Open Access News

News from the open access movement

Monday, June 16, 2008

Heather Morrison on the cost of embargoes

Heather Morrison made two posts on the subject of self-archiving embargoes to her blog, The Imaginary Journal of Poetic Economics, on June 14, 2008:
  • Knowledge, Now! Or why we cannot afford embargoes:
    ... We humans have other problems to resolve, and we need to figure them out quickly. One is global warming. Figuring out how to slow or reverse the trend is an urgent need. We need to find environmentally friendly ways of producing and consuming energy, and the sooner the better. In our globalized world, we need to learn how to live together in peace.

    It is understandable that publishers accustomed to a subscriptions approach to disseminating information worry about whether open access will impact their revenues ...

    However, we cannot afford embargoes. The point of scholarly research is advancing knowledge. In the course of pursuing knowledge, money is spent. Some will profit by this, whether they sell laboratory equipment, or publish the results of research. This is a fine thing, but it is not the point. If the lab finds a better way of doing research and no longer needs to purchase an outdated piece of equipment, would we say that the lab must continue doing research the old way, to keep the equipment-makers in profits? Of course not!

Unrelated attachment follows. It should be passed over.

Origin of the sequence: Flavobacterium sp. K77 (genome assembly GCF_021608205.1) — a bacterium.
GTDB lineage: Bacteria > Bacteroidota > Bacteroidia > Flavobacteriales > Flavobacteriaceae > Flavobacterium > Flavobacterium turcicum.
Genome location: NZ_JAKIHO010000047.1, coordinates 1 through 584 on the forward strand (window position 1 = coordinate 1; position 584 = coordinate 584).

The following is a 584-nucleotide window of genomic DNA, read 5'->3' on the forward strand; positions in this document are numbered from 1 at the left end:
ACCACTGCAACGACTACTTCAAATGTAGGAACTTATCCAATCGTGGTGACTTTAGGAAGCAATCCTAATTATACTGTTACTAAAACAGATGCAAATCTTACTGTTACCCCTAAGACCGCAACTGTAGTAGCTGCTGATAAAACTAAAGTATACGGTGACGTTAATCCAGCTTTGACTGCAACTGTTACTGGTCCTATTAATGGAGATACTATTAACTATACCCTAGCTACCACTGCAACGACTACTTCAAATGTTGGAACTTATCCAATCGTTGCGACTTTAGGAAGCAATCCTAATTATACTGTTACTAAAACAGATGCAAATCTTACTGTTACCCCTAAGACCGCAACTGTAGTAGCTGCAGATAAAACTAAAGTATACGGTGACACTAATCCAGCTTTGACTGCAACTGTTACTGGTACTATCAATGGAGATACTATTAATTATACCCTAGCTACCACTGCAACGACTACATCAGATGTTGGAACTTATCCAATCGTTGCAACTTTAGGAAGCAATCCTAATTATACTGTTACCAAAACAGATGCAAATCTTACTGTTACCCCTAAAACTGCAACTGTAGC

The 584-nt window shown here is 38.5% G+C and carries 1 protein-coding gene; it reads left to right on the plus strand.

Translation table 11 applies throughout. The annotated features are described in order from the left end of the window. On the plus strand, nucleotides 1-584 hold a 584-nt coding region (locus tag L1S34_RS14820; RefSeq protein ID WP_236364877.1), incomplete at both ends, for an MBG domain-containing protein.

• Put yourself in the patient's shoes: no embargoes to medical research:
    ... For anyone considering whether an embargo period on open access is fair, or how long an embargo period is fair, please put yourself in the patient's shoes.

    Imagine that you are in your own living room, talking with your loved one who has just received a diagnosis of a terminal or very serious illness, that cannot be treated with yesterday's treatments.

    If a new treatment or cure is made possible with money paid for by your tax dollars, how long do you think you, your loved one and your health care providers should wait to read the results?

    If a new line of research has opened up that shows some promise of a new treatment, how long should we hold off on making the results available to all researchers so that everyone available and interested can build on what has been done, and advance our knowledge towards the cure? ...